Four more reasons letter formation families are superior – in case you’re not convinced yet!
Motor learning principles – teaching skills
Writing is a motor skill which needs to be practiced. When coaches teach motor skills, for example tennis or swimming, similar movements are practiced together. The easier movements are taught first and then they are built on. A tennis coach would never teach a back hand first, in the same way that butterfly would never be the first stroke taught in swimming.
In some schools, this principle is lost when it comes to handwriting. Letters are taught in phonic groups rather than formation groups. What this means is that ‘s’ is taught first. ‘S’ is a highly complicated letter, especially if you add on cursive joins. It is the equivalent of starting with a back hand or butterfly. It’s certainly not going to give confidence to a reluctant writer. The letter ‘l’ on the other hand can be drawn by most three year olds. It’s a much better letter to start with!
It’s easier to learn the same letter formation movements together!
It is much easier to learn similar motor movements at the same time. Learning letters in letter families, see picture, can be easier for many children as they can practice the same motor pattern every time. For example, practicing ‘c,’ ‘o,’ ‘a, and ‘d’ together reinforces the same pattern each time. However, practicing ‘s,’ ‘a,’ ‘t,’ and ‘p’ does not allow for reinforcement of any pattern.
Starting with one of the hardest letters of the alphabet, ‘s,’ can also be demotivating for children who find handwriting more difficult. Whereas, starting with the letters ‘l’ and ‘t’ means that most children in a reception class can experience success. This will help to build their handwriting confidence.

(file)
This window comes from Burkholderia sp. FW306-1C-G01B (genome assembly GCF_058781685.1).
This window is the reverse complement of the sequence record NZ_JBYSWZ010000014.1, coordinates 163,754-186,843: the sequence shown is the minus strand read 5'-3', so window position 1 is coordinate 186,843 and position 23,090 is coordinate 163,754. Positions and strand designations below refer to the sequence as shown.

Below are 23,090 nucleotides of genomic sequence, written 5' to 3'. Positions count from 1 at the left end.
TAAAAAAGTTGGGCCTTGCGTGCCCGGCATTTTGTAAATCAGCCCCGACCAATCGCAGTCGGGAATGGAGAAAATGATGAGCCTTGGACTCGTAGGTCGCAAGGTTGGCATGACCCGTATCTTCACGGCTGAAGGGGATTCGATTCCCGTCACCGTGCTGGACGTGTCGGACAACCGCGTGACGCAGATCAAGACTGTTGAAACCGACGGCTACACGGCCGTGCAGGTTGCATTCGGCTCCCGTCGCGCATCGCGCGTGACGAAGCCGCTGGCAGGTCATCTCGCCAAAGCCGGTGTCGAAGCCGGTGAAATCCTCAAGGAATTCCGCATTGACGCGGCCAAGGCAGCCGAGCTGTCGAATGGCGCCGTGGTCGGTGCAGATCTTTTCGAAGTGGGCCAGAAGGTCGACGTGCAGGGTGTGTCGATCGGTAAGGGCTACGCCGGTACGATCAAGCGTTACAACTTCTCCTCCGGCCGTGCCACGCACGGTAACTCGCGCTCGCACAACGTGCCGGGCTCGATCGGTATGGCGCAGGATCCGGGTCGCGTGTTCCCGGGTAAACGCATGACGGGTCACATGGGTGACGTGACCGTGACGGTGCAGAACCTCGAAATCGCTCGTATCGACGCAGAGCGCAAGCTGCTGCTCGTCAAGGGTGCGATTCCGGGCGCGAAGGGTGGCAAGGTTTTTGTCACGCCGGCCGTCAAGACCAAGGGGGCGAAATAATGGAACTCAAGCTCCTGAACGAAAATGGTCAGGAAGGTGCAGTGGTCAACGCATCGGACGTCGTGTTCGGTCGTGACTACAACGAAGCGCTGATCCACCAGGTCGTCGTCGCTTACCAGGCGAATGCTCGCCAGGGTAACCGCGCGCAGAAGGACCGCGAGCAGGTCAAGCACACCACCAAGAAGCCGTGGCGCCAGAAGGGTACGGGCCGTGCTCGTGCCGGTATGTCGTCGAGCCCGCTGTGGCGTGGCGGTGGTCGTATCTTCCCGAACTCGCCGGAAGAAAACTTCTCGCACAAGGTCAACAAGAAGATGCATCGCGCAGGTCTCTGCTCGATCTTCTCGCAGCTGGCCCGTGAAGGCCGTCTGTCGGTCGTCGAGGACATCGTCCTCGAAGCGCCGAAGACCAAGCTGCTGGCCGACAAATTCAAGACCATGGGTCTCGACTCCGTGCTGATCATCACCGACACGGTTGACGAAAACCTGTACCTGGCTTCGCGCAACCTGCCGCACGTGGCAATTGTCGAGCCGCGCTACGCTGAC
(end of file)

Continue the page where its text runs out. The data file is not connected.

Correct letter formations from the beginning
In my experience, children with handwriting difficulties typically have poor letter formations. They often start letters in the wrong place. Their letters often include ‘add ons’. So, they might start ‘n’ from the bottom, draw the shape, they add the side at the end. And, reversals are common.
Teaching in formation groups, with directional prompts relating to the movement, gives these children the correct patterns at the start. It gives them a clear rule and structure. And, it takes away the need for them to think about how to plan their pencil movements.
Learning the correct formations right from the start, leads to improved fluency later on. If children write with ‘add-ons’ or start their letters in the wrong place, they end the letter in the wrong place. This means they make additional hand movements and their printing is not fluent.
If they add the side onto ‘n’ and ‘m’ after drawing the shape, they finish on the left. Then, they have to move across to the right to write the next letter. If they made those letters correctly they would end on the right and just continue to the next letter.
When children have poor letter formations, often they can’t join letters correctly. For example, when ‘n’ is drawn as a bump without a correct side, it often looks like a random bump in joined up writing. This makes the writing difficult to decipher. When printed letters are learnt correctly, children have their pencil in the correct position to add entrances and exits. They have also practiced the formations correctly, so don’t lose part of the letter when adding the joins.
Make it easier for your children – teach in letter formation families
At the end of the day, when you teach in letter formation families, you make it easier for children to learn their letters. I can’t count the number of times a child has told me they ‘can’t write’ and I have asked them to write an ‘l’. This they can do successfully and it’s a springboard to write more.
Teaching formation groups also reinforces motor patterns, which makes it easier for the brain to learn the shapes. It also helps with reversals and writing fluency. Whilst it may add to your planning, please give it a try. And, I’d love to hear about your successes!